• By the time the warming period peaked (about 6,000 years ago), many hardwood species had reappeared in the Adirondacks, including Yellow Birch, Sugar Maple, and American Beech.
  • As the region started to cool again, Yellow Birch increased; and Red Spruce appeared, quickly becoming the dominant conifer.
  • By the beginning of the 19th century, the virgin forests that greeted the first land surveyors and settlers reflected about a 50/50 balance of softwoods (conifers) and hardwoods (deciduous trees).

Little of this early wilderness remains. How much of the Adirondacks is first-growth forest (forest that has not been disturbed by logging, mining, farming, or other human impacts)? The short answer is that we don't know, because these areas have yet to be mapped. Nor is there general agreement on what constitutes "first growth" (areas untouched by human impacts) and "old growth" (areas that were minimally disturbed and left undisturbed for a century or more). As a result, estimates vary.

  • Botanist Edwin Ketchledge estimated that about 200,000 acres of forest (about 3% of the Adirondacks) could be considered first-growth.
  • Environmentalist Barbara McMartin estimated in 1994 that about 500,000 acres (8-9%) could be considered old growth, which she seems to equate with "relatively untouched forest," meaning that it was never logged or logged "minimally."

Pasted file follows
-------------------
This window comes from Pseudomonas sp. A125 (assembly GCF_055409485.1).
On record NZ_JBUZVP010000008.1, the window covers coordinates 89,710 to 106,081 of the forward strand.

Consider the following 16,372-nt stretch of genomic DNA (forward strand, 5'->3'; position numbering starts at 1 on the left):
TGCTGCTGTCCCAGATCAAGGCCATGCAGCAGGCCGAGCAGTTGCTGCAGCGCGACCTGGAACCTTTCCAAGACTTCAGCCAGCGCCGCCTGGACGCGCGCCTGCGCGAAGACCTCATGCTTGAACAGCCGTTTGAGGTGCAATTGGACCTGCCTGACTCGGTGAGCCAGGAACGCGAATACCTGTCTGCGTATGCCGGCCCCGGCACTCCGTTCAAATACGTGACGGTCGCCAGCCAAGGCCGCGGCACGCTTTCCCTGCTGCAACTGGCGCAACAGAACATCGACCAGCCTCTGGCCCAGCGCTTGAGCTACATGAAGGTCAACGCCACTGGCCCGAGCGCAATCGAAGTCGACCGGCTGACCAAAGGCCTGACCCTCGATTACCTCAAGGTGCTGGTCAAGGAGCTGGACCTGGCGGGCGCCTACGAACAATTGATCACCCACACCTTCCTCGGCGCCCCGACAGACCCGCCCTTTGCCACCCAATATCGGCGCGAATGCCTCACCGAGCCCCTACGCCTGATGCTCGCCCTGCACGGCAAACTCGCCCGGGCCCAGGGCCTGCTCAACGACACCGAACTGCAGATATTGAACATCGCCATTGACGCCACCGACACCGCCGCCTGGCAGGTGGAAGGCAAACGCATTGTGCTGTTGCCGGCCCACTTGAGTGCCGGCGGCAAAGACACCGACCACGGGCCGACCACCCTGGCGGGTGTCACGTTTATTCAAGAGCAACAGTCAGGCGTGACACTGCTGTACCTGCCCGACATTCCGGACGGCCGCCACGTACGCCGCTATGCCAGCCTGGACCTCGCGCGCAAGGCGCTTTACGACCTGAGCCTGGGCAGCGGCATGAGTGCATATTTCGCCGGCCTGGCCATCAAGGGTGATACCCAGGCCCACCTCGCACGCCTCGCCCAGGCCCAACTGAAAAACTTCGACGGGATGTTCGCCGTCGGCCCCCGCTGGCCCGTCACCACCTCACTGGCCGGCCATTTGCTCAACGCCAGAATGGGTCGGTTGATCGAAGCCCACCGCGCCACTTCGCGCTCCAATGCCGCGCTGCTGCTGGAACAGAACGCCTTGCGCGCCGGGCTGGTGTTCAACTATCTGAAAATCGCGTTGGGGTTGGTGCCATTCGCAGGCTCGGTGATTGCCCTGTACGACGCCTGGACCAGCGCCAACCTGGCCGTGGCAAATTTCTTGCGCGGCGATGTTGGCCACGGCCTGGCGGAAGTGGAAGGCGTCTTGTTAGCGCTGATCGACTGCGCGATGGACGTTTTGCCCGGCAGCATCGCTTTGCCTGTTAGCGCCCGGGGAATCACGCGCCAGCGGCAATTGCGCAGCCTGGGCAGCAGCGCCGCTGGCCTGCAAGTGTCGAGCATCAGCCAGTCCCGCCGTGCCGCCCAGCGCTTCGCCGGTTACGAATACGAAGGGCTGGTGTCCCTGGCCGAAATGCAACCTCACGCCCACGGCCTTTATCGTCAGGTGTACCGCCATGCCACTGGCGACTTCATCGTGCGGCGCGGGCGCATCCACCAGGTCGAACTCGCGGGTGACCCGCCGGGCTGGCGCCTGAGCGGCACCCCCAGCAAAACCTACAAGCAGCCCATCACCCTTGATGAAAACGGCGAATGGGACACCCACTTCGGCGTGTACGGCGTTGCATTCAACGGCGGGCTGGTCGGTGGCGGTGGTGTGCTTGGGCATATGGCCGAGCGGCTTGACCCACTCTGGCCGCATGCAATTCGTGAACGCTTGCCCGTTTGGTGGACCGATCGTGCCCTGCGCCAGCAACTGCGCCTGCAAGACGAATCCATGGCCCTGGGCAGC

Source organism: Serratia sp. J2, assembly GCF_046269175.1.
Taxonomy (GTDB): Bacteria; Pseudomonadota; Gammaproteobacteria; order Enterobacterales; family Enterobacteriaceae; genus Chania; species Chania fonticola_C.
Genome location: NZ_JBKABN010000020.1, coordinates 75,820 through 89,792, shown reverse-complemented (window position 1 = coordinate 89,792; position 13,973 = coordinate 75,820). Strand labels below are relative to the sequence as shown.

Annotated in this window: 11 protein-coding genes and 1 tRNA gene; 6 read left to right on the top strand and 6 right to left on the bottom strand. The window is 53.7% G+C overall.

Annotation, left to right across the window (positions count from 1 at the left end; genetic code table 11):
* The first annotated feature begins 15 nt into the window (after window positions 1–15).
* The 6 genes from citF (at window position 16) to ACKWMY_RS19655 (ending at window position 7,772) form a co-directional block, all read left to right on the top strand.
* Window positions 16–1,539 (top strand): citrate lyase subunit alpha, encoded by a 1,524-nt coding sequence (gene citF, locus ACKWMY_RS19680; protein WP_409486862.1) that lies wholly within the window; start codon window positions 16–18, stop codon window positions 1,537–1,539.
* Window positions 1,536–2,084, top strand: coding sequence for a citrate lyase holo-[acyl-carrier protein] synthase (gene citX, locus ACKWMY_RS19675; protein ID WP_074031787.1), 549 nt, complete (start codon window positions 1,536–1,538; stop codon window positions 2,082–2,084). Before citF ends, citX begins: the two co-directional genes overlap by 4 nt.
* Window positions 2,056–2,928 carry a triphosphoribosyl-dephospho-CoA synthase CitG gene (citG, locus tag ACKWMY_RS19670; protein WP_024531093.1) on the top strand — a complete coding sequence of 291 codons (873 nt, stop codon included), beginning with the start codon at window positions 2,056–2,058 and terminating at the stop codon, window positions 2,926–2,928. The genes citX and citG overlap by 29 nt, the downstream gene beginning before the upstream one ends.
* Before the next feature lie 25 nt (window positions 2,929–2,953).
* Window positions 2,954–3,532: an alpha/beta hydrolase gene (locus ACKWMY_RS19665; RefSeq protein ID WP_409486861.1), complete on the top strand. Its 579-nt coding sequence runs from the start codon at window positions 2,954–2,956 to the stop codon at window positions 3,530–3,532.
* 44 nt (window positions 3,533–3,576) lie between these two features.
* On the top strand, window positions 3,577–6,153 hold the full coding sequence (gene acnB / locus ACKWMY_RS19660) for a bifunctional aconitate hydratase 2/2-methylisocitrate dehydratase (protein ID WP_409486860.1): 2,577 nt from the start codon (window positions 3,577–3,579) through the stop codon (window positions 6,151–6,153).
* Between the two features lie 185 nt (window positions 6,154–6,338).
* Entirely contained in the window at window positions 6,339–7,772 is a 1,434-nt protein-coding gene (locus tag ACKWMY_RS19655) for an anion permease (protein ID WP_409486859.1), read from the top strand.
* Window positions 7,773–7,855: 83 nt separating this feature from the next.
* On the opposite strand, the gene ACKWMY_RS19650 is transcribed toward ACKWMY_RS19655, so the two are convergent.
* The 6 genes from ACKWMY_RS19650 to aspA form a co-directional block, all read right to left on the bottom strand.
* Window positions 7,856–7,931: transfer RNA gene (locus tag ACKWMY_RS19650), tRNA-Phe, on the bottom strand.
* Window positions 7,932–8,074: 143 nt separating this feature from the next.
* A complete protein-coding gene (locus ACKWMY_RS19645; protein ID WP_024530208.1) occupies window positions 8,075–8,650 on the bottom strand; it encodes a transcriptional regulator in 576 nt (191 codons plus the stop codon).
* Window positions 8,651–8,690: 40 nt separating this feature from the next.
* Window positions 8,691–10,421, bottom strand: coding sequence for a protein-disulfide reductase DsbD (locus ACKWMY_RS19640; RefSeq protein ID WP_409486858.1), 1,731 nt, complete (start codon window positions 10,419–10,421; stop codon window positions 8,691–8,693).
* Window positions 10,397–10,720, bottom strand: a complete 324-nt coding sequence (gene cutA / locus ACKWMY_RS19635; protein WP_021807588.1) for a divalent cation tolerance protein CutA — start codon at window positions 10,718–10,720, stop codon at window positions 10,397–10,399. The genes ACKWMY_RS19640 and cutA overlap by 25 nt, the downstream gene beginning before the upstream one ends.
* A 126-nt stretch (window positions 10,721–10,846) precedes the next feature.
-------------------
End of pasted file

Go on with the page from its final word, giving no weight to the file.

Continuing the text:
• In 2002, Bruce Kershner estimated that old-growth forest in the Adirondacks consisted of about 150,000 acres.
  • Jerry Jenkins estimates that about 586,000 acres (9.6% of the Park) has never been logged or seriously affected by storms or fire.
  • Botanist and forest historian Michael Kudish estimates that perhaps 5-10% of the Adirondacks is first-growth forest, most of it in locations not accessible to – or profitable for – loggers.

In any event, the vast majority of the pre-settlement forests have disappeared, having experienced at least one major impact from human activity.

Wilderness Invaded: Farming the Adirondacks

Farming in the Adirondacks: Farm Field along the Harrietstown Road in Franklin County.
Farming in the Adirondacks: Most remaining farms within the Adirondack Park are on the periphery, in the Champlain and St. Lawrence valleys. Very few farms remain in the Adirondack interior. Farm field on Harrietstown Road in Franklin County.

The impact of agricultural land use in the Adirondacks was and continues to be limited by the fact that most places within what is now the Adirondack Park make lousy farmland. Soils are thin and infertile; winters are long; and the growing season is short. Native Americans settled in the lowland areas on the (mainly southeastern) periphery of the Park, but (according to most accounts) wisely avoided permanent settlement in the mountainous areas, using them only in the summer to hunt and fish.

Starting in the late 17th century, the extent of agricultural land use in the Adirondacks increased significantly, as Europeans invaded the lowlands where the soil is more fertile and the slopes less steep.